I hope you had an exciting and productive 2015 hunting season. We just finished up our Scapegoat Wilderness and Deer Creek hunts with this season being another successful year! We harvested 14 brow-tined bulls and 8 mule deer bucks, which gave us a 42% harvest and a 65% opportunity rate. The 2015 animals can be viewed at http://klazy3.com/photo-gallery/ Be sure to call several references for any hunt you decide to go on, we list ALL of our previous years hunters at http://klazy3.com/hunting-trips/montana-hunting-references/
Our 2016 Scapegoat Wilderness 2 on 1 hunt rates are $4500.00 per person, divided as follows. $600.00 down to book your hunt spot, $1500.00 due 5/1/15(once your license is in hand), and the balance of $2400.00 is due upon arrival for your hunt.
Our 2016 Deer Creek 2 on 1 hunt rates are $3200.00 per person, divided as follows. $600.00 down to book your hunt spot, $1200.00 due 5/1/16(once your license is in hand), and the balance of $1400.00 is due upon arrival for your hunt.
Due to the passage of citizen’s initiative I-161 on November 2nd 2010, the guaranteed outfitter sponsored license is no longer available in Montana. All licenses issued in 2011 – 2015 were on a random draw. However, the non-resident combination license (elk/deer/fishing) has had a 100% success rate every year in the draw and there were around 1200 licenses still available through the fall hunting season. For the 2016 season, I anticipate a 100% success rate for the combination license as well, providing your application is submitted prior to the March 15th deadline.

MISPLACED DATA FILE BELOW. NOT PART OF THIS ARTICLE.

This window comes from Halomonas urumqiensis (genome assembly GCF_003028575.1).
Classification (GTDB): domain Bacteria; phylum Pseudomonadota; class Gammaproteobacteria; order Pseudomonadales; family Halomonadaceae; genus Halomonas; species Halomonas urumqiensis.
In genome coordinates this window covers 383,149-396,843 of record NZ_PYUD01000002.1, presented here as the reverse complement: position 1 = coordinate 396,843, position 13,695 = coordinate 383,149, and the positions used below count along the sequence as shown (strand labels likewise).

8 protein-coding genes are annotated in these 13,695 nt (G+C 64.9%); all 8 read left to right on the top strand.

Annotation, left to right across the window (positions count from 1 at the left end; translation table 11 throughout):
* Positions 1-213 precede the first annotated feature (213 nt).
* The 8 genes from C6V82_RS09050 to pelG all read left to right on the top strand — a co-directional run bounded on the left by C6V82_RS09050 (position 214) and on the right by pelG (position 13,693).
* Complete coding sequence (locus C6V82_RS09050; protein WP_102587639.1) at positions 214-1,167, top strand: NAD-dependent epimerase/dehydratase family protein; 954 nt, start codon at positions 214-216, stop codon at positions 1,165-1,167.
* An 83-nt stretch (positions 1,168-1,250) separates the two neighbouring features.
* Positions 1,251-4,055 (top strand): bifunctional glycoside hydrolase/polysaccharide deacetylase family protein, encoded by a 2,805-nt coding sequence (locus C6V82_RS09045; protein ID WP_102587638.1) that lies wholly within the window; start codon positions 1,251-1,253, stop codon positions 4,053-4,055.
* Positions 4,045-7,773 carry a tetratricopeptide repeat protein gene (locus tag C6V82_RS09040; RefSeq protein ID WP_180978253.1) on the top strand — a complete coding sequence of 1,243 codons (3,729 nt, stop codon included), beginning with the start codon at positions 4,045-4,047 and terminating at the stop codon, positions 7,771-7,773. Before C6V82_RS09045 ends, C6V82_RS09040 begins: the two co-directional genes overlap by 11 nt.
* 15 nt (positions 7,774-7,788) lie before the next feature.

Montana also has a new non-resident preference point system that allows 75% of the licenses to go to the applicants with the highest amount of preference points. Give me a call and I can help you through the application process. Even if you are unsure about your future hunt plans in Montana, it is a wise decision to start building preference points for use in the future.
2016 License Rates: All licenses have a March 15th application
Combination (Elk & Deer) (Deer only) (Elk only)
$1001.00 $597.00 $851.00
2015 was a year of big change for the K Lazy 3 and in the end Kenny Low proved he is a worthy individual to carry on the “Best of Class” traditions of the K Lazy 3 in the Scapegoat Wilderness. In 2016, I will continue to work with Kenny to make sure the past and future clients of the K Lazy 3 continue to have memorable trips into Montana’s Wilderness. Julie and I will continue to outfit and ranch in the Deer Creeks, so whether it’s the Scapegoat Wilderness and Kenny Low or the Deer Creeks and Brett & Julie Todd, we will be here to help guide your next great backcountry experience!
Julie and I would just like to thank everyone who has helped us over the last 20 years, whether it was guiding, packing, cooking or helping Julie on the ranch. We have been surrounded by some awesome friends and great family. We also want to thank everyone for the GREAT memories and life-long friendships we have made, and hope to continue building on those well into the future!
20 some years from now, when I am nearing the end of my run in the mountains, it won’t be all of the animals we called in or stalked and harvested that I will recall; it will be the friendship and camaraderie of the back country experiences that I will cherish. See you on the mountain next year!